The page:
So Boeing is coming to Kenya. For most people, this might not mean much, but the fact that Boeing (Yes, the company that makes planes) through Boeing international, is setting up an office in Kenya holds some significance. This news comes hot on the heels of the Category One certification of JKIA which you can read about here. We allegedly managed to fend off Ethiopia which was also being considered as a potential location for the offices, which in itself might be considered a mini coup.
The Boeing offices in Nairobi have been opened as part of Boeing’s market extension plan, with an outlook towards Africa, which is the tipped to be the next aerospace frontier. It is estimated that Africa will need about 1,150 planes over the next 20 years and Boeing, who are the largest suppliers for both Ethiopian Airlines and Kenya Airways, aim to be at the forefront in capitalising on this opportunity.
Mr Miguel Santos, Boeing International’s Managing Director for Sub-Saharan Africa was quoted in the South African Media saying that “Africa is not new territory for Boeing. Since the introduction of the jet aeroplane, Boeing aircraft have formed the backbone of the continent’s commercial fleet and Boeing continues to be one of the largest US-based companies doing business on the continent”
He further stated that the aerospace industry needs to start paying closer attention to Africa since the continent is on the move economically and all the trends point towards the right environment for expansion into Africa.
Boeing Defense, Space & Security will work with countries across the continent to identify and give capacity based solutions from Boeing’s surveillance aircraft, mobility systems, manned and unmanned airborne capabilities, intelligence and security systems, and communications architectures.
Does this have any impact for Kenya and the region?
At first glance, it may not seem like it does, or like the impact this carries is significant; after all, it is just an office. However, Boeing’s new direction with regards to Africa as an emerging market will not be ignored or taken lightly. The move to open two offices in Africa, precisely in Johannesburg and Nairobi, will not only identify them as prime places to for other companies with similar outlooks to set up a base, but also encourage investment in the region.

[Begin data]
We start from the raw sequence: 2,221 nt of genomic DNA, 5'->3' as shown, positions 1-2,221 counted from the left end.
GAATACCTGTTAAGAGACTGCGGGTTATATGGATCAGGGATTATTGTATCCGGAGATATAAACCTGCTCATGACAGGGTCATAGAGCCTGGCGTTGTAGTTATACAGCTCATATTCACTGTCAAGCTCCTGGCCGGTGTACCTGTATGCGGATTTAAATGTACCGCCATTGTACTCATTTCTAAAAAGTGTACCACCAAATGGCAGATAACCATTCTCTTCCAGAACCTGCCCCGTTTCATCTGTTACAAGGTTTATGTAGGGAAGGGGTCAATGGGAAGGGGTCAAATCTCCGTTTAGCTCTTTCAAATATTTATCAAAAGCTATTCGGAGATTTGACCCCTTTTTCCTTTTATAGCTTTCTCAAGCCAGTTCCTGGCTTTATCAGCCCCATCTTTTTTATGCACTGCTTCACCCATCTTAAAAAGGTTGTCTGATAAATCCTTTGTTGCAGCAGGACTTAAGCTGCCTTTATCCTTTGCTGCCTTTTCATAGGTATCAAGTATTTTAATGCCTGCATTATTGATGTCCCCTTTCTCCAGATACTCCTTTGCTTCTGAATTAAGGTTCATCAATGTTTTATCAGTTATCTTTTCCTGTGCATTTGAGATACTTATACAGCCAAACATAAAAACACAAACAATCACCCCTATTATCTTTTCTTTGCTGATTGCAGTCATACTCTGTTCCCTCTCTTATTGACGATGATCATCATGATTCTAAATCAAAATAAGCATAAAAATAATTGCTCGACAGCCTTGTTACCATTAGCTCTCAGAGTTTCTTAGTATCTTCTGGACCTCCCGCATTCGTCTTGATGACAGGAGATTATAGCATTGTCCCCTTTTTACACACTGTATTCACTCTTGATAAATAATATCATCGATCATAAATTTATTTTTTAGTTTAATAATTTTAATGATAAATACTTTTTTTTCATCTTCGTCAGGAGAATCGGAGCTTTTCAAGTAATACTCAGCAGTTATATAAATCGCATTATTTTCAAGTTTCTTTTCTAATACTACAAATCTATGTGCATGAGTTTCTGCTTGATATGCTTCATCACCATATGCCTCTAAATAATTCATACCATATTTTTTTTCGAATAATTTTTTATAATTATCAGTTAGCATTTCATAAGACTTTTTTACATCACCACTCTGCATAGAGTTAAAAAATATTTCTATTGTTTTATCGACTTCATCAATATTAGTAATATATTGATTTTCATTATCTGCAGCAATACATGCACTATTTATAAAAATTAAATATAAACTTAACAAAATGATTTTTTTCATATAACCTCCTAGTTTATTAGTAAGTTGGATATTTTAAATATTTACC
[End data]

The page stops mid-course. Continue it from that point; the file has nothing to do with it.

As it stands, Boeing is the world’s largest Aerospace company; setting up in the region, and the fact that it had considered not one, but two countries for this venture, will reinforce investor confidence particularly in East Africa as the tip of the emerging markets spear. This move comes shortly after Ethiopia Airlines became the first Airline company outside of Asia to own Boeing’s state of the art 787 Dreamliner.
East Africa has seen growth especially with Ethiopian Airlines, planned development in the Tanzanian Aviation industry and most recently the entry into the market of the rapidly growing RwandAir. Expectations are high that the setting up of offices in the region will galvanize growth and development in the airline industry. This growth and development is expected to yield jobs and bring in more investment in the region both from other stakeholders in the Aviation industry, and other investors buoyed by Boeing’s confidence in the region.